Support the Emerald with me! I’m the publisher’s mother and an Emerald founding board member. I’ve lived in Seattle all my life. Over most of those 76 years, the brilliance, diversity, and beauty of our community lacked a constant spotlight. That was until the Emerald came along. I’ve seen my son and the Emerald team sacrifice sleep, health care, self-care, and better salaries elsewhere to keep the Emerald shining a light on our community. I’d never ask anyone to make that kind of sacrifice, but I do ask to do what you can today to support the Emerald during our fund drive. Help us celebrate authentic community stories during the Emerald’s 7th Anniversary campaign April 26–May 5. Donate here.—Cynthia “Mama” Green
by Nhi Tran, Foziya Reshid, Thao-Mi Le
Advanced learning programs first made an appearance in Seattle schools during the 1960s with the adoption of the “Policy for the Education of Able Learners.” The program was created with the intent of providing every student with an education that would “challenge [their] maximum ability and meet [their] individual needs.” However, after introducing school busing in the 1970s, the district used this program as an incentive to keep white parents who opposed racial integration from pulling their children out of Seattle schools. This program provided select white students with an education separate from their Black and Brown peers, perpetuating a segregated school system.
Throughout Washington state, schools are required to provide “highly capable programs” for students they deem “gifted.” The state defines gifted as “students who perform or show potential for performing at significantly advanced academic levels when compared with others of their age, experiences, or environments.” The state allocates funds for each school district and, in return, school districts must abide by the state Legislature’s policies regarding basic education, which were redefined in 2011 to include programs for highly capable students. However, as you will see, these programs are built upon a foundation of white supremacy and constructed with the intent to perpetuate the segregation of schools on the basis of race and socioeconomic status.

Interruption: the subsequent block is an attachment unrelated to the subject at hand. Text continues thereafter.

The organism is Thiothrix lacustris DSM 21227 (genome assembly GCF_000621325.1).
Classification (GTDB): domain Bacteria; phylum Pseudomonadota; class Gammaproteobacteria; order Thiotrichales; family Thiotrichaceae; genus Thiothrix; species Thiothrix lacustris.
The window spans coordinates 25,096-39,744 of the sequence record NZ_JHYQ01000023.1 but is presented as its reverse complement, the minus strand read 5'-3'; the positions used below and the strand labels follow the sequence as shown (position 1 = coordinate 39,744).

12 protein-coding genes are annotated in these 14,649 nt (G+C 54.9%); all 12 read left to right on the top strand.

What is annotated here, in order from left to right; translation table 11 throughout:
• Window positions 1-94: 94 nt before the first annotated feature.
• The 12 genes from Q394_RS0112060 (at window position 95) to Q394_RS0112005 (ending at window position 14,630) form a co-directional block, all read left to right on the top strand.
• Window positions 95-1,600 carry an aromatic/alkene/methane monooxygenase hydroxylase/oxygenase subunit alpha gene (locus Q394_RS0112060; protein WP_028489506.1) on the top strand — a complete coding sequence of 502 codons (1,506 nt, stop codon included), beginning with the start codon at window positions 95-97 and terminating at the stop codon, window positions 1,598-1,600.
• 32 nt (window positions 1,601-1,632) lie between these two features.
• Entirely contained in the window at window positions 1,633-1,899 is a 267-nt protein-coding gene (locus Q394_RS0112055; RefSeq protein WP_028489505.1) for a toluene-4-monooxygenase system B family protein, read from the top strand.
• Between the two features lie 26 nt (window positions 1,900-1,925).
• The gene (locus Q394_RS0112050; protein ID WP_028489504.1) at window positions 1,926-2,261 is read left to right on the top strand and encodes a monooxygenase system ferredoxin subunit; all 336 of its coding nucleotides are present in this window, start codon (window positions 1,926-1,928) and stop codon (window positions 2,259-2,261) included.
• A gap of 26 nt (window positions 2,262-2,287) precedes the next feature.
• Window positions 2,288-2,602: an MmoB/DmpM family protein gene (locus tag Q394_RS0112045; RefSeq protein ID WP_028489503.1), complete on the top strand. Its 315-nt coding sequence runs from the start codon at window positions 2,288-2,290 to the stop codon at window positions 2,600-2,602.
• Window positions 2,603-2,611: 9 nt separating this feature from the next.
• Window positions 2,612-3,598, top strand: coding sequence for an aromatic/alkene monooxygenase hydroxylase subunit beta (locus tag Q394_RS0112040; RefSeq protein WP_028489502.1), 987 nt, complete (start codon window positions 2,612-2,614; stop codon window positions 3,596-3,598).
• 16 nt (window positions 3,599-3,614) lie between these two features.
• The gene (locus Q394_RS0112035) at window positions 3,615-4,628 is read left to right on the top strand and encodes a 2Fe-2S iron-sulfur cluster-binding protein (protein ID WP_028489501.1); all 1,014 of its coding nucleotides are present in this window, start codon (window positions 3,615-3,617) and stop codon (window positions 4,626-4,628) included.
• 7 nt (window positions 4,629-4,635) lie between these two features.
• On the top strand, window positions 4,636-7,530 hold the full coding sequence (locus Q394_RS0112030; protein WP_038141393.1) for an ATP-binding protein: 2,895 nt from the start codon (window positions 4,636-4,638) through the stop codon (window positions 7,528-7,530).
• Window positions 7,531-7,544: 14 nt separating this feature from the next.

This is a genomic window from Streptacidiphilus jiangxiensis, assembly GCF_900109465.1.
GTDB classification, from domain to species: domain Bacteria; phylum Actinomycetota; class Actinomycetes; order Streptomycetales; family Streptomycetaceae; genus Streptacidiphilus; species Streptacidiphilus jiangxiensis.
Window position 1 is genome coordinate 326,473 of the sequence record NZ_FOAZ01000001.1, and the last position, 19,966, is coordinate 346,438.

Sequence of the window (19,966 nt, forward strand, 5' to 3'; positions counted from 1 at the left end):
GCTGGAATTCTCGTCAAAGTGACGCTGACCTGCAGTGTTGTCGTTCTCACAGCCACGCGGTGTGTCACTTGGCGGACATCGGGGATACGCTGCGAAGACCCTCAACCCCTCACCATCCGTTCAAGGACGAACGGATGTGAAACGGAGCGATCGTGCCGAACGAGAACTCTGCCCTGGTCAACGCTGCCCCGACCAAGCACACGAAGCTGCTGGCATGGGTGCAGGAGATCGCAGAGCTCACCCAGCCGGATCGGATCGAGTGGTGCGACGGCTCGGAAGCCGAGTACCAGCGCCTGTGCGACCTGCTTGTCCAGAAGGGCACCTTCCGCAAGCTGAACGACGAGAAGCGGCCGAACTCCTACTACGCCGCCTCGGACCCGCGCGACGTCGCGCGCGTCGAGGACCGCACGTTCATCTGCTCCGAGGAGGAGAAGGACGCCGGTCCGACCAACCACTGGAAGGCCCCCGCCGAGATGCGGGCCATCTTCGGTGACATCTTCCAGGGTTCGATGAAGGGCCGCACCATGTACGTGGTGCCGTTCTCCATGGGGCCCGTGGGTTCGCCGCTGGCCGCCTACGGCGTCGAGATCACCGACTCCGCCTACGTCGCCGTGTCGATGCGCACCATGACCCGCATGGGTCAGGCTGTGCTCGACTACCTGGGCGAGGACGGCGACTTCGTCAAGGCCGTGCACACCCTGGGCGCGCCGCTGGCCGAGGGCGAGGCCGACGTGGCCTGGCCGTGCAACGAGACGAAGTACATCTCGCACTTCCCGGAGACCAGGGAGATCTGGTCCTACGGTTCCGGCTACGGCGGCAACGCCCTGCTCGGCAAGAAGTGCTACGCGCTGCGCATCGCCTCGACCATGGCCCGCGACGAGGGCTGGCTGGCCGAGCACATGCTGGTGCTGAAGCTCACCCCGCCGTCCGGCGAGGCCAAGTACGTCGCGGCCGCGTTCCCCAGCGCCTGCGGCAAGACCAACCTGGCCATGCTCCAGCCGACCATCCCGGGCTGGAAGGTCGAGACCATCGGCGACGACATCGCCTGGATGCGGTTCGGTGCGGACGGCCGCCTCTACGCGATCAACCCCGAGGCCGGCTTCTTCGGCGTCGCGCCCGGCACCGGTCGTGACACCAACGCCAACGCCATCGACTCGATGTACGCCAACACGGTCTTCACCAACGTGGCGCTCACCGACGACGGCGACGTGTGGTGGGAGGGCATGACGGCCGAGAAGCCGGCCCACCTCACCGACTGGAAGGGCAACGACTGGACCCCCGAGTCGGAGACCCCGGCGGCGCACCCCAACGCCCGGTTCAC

“I never started being an activist — it was always a part of me.” While only sixteen years old, Mia Dabney has made some impressive waves in the Seattle community. A junior at Cleveland STEM High School in Beacon Hill, she is both a prominent figure in the school community and in the larger area for her social activism.
Three years ago, if you were to ask me what the Black Lives Matter movement meant to me, I’d have given what I would now consider a lackluster answer. This is because three years ago, I was a seventh grader with a limited grasp on my identity and the world around me. Now, Black Lives Matter is a movement that holds so much weight it’s hard to imagine a time when I was so inattentive.
The 2017/2018 school year was the first year I participated in a Black Lives Matter at School Week of Action at my school in Tukwila, Washington, and it felt like a whisper. There was no energy or enthusiasm by the teachers I had because they were just doing what they were told, going through the motions with slides that were provided by anti-racist teachers with real passion, ones who educated and liberated their students all year round — teachers who saw the necessity in decolonizing the education system one step at a time, and, for the most part, knew how to. I was lucky enough to know such a teacher: Erin Herda, who has been teaching ethnic studies for years, despite endless push-back.
Unfortunately, the experience of only getting to have the necessary conversations, read the important books, and be taught true history if you have the right teachers is all too common.
by Josie Jensen, Alexis Mburu, Angelina Riley, Gian Rosario, and Eric Anthony Souza-Ponce
In October, when we, the NAACP Youth Council (N-YC), publicly launched our demands for racial justice in public education, we demanded that Seattle Public Schools (SPS) terminate its contract with Superintendent Denise Juneau, currently serving her third year of a three-year contract.
We knew that we, a coalition of anti-racist youth in Washington, were asking for a lot.
We knew from personal experiences as students in SPS that our voices would likely be ignored, but we had to be bold. Sometimes that means daring to say the things we feel and holding ourselves to a level of integrity, regardless of people’s perceptions.